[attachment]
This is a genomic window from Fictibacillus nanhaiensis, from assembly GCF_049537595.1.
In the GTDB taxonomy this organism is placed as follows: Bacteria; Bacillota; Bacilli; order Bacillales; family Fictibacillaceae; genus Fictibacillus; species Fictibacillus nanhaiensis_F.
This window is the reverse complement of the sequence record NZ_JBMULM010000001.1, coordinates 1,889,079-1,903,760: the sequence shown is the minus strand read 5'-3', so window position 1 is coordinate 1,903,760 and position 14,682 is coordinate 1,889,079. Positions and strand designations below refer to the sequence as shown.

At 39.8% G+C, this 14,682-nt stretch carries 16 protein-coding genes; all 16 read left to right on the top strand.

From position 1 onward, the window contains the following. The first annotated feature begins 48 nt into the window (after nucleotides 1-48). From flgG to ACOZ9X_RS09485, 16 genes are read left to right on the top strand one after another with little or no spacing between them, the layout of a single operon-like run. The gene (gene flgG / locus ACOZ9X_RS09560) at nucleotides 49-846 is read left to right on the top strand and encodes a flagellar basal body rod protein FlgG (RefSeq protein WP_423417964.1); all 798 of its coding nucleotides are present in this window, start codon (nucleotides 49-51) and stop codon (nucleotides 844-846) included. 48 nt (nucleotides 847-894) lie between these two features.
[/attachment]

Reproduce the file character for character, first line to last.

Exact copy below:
This is a genomic window from Fictibacillus nanhaiensis, from assembly GCF_049537595.1.
In the GTDB taxonomy this organism is placed as follows: Bacteria; Bacillota; Bacilli; order Bacillales; family Fictibacillaceae; genus Fictibacillus; species Fictibacillus nanhaiensis_F.
This window is the reverse complement of the sequence record NZ_JBMULM010000001.1, coordinates 1,889,079-1,903,760: the sequence shown is the minus strand read 5'-3', so window position 1 is coordinate 1,903,760 and position 14,682 is coordinate 1,889,079. Positions and strand designations below refer to the sequence as shown.

At 39.8% G+C, this 14,682-nt stretch carries 16 protein-coding genes; all 16 read left to right on the top strand.

From position 1 onward, the window contains the following. The first annotated feature begins 48 nt into the window (after nucleotides 1-48). From flgG to ACOZ9X_RS09485, 16 genes are read left to right on the top strand one after another with little or no spacing between them, the layout of a single operon-like run. The gene (gene flgG / locus ACOZ9X_RS09560) at nucleotides 49-846 is read left to right on the top strand and encodes a flagellar basal body rod protein FlgG (RefSeq protein WP_423417964.1); all 798 of its coding nucleotides are present in this window, start codon (nucleotides 49-51) and stop codon (nucleotides 844-846) included. 48 nt (nucleotides 847-894) lie between these two features.